Venture Life, the integrated consumer healthcare business, is an example used by the DSM team. They believe the company has a strong management team behind it, who have previously demonstrated their ability to build consumer healthcare businesses – as was seen with Sinclair Pharma which went from inception in 2003 to a business with £76m in revenue and £17.1m of EBITDA by 2015.

Sinclair Pharma’s product portfolio was subsequently sold in two transactions with an aggregate value of £300m. Currently the company has a well invested manufacturing base with a largely fixed cost, but has latent or excess capacity that the management team aim to fill by an increased portfolio of products.

If it is achieved, this in turn provides investors with significant operational leverage as capacity is filled. In recent times, the business has been growing quickly and in Downing’s view, has now reached an inflection point in terms of profitability as seen in the results for the second half of 2020, where the company reported c. 80% revenue growth translated into greater than 1000% earnings growth (as measured by EBIT).

Another example within the portfolio is DigitalBox. The company is a ‘pure play’ digital advertising media company with a pedigree in emerging publishing technologies and titles.

The strategy of the company is to acquire, transform and grow digital media properties. The team at DSM believe that the financials and business model of the company are attractive and that the company has the ability to generate gross margins of c. 80% and EBITDA margins of close to 30%.

Alongside this, DigitalBox has an attractive cash conversion of close to 75%. Looking forward the team at DSM expect the company to continue expanding through adding additional titles and gaining critical mass, which will allow them to benefit from synergies and cross-selling.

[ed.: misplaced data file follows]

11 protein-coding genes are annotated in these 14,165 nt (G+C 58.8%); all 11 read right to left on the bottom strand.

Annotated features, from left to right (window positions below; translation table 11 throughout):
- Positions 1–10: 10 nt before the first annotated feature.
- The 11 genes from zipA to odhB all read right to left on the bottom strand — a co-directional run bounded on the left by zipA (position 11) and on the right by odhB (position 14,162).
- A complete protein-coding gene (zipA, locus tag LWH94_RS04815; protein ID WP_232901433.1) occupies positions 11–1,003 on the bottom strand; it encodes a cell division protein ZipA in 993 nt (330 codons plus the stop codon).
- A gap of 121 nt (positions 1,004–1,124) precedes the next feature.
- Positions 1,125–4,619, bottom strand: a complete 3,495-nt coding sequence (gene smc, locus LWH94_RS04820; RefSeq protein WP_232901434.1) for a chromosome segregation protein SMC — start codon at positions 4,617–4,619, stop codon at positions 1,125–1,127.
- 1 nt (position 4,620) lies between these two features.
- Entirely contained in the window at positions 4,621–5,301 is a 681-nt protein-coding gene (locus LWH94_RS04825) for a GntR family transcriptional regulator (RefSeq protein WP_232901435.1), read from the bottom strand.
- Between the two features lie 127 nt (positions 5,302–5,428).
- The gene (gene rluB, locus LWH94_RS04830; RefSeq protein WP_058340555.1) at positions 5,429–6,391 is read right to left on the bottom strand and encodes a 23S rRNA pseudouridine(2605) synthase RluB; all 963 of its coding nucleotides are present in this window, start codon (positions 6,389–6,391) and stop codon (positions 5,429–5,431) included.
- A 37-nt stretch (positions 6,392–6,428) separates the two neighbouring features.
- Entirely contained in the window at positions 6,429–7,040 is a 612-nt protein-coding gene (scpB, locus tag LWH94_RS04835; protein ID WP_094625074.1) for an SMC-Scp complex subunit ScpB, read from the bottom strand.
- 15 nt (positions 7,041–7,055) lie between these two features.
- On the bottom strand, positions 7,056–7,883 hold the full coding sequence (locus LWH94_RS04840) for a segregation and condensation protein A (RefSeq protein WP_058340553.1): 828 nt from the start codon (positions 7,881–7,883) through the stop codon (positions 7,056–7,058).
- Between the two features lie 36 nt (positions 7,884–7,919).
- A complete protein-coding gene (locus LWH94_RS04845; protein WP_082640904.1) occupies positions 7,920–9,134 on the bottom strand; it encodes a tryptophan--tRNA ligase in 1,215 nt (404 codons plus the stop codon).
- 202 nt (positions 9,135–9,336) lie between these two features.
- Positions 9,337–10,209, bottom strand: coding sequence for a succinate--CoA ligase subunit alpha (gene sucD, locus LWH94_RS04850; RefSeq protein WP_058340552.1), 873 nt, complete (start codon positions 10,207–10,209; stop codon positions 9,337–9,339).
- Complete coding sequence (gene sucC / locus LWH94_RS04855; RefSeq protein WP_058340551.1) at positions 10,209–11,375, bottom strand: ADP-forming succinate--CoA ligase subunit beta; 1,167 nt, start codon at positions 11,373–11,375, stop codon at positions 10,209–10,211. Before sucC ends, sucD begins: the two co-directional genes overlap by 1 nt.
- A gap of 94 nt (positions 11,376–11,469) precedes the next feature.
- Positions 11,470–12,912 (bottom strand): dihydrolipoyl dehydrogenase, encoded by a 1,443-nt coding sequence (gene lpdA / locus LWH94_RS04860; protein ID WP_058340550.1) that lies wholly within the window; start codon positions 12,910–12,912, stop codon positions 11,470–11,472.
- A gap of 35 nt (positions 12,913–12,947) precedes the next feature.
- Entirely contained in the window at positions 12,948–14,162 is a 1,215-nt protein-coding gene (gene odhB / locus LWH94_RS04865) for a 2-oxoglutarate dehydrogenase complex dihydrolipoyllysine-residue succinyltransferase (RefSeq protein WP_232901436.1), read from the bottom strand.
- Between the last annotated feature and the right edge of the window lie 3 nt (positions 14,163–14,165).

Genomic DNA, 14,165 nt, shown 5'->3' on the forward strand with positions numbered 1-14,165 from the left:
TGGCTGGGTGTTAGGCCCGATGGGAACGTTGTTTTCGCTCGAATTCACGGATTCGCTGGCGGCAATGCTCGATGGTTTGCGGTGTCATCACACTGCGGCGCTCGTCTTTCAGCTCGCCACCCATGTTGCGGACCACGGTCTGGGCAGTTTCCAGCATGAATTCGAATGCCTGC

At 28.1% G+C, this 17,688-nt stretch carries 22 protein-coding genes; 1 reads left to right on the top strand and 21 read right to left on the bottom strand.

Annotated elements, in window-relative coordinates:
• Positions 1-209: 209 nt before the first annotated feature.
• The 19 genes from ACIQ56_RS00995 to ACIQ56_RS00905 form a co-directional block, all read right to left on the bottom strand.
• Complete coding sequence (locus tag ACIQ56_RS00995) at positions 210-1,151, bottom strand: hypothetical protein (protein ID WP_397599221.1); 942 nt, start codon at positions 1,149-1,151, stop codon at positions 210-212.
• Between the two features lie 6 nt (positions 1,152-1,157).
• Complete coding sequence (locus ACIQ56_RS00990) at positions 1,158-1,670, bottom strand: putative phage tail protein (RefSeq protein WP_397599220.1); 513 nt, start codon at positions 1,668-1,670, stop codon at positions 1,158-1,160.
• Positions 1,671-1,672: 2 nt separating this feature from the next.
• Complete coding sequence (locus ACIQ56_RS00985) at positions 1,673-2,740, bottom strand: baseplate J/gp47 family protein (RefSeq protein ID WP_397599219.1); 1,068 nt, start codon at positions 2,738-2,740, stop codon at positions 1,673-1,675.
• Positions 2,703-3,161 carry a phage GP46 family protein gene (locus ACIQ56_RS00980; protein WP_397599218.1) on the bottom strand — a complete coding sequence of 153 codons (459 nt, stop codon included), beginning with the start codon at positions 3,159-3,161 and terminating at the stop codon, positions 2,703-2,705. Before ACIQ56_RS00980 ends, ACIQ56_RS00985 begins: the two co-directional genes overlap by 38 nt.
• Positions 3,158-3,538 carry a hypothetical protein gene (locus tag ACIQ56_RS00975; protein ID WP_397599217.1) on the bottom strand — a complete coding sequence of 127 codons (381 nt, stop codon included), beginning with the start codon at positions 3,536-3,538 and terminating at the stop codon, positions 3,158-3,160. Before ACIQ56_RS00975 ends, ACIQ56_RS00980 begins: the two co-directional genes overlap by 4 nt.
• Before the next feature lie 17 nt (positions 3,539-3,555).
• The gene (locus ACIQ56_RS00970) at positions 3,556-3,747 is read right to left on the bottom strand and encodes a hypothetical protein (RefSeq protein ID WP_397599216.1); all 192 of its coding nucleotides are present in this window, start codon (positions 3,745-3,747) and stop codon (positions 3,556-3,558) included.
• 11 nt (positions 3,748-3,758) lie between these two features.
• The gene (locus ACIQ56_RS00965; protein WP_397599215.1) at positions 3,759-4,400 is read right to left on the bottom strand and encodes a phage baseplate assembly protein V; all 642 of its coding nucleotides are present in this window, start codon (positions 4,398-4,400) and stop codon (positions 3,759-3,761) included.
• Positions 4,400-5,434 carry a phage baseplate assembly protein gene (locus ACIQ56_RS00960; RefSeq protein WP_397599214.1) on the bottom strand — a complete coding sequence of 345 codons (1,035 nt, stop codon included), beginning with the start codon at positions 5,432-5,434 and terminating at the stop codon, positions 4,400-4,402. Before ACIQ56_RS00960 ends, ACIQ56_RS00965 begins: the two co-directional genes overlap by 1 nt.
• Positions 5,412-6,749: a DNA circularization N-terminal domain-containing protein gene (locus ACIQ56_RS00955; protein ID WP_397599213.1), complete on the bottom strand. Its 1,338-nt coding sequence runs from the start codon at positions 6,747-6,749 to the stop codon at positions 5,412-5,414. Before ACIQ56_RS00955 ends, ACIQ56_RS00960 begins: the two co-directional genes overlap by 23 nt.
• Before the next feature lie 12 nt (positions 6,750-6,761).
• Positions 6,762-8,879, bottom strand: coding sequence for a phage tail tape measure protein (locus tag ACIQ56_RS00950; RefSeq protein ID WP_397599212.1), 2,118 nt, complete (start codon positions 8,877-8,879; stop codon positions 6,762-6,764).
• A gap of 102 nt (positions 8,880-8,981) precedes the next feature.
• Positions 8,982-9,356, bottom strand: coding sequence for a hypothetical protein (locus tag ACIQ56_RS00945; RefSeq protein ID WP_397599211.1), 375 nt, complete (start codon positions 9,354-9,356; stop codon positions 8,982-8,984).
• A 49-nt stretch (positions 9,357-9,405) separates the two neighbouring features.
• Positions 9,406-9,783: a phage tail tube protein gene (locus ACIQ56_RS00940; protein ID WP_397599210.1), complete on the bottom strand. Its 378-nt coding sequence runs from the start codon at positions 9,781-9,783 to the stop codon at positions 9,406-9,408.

Downing have investor rights within this investment including the right to be an observer at board meetings.

Through investing in these types of company, Judith and her team aim to generate total returns of 15% per annum (over a five year investment horizon). As we discuss in more depth here, the team employ a ‘private-equity style’ investment process, searching for fundamentally mispriced companies, typically due to a problem or issue which can be overshadowing the share price.

The team look to solve these issues through engaging with directors and the board, taking strategic stakes in the companies (between 3% and 25% of equity). A key aspect of this process is the high level of due diligence, which is particularly important in the current uncertain conditions.

Thanks to a challenging first few years, DSM trades at a material discount to NAV and other smaller and micro-cap trusts.

Taking into account the discount to NAV and the discounts that the underlying companies within the portfolio trade at relative to their peers, we calculate that the trust is trading at a ‘double discount’ of close to 43.3%.

As such, and though not without risk, DSM offers a potential “deep value” investment opportunity with the potential for a dramatic turnaround in performance should sentiment towards the wider UK market and economy continue to improve.
To learn more about the exciting micro-cap opportunities DSM has to offer, click here…

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Slides and Audio: Downing Strategic Micro-Cap 11 November 2020


This report has been issued by Kepler Partners LLP.  The analyst who has prepared this report is aware that Kepler Partners LLP has a relationship with the company covered in this report and/or a conflict of interest which may impair the objectivity of the research.

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Author: DIY Investor Magazine Categories: DIY Magazine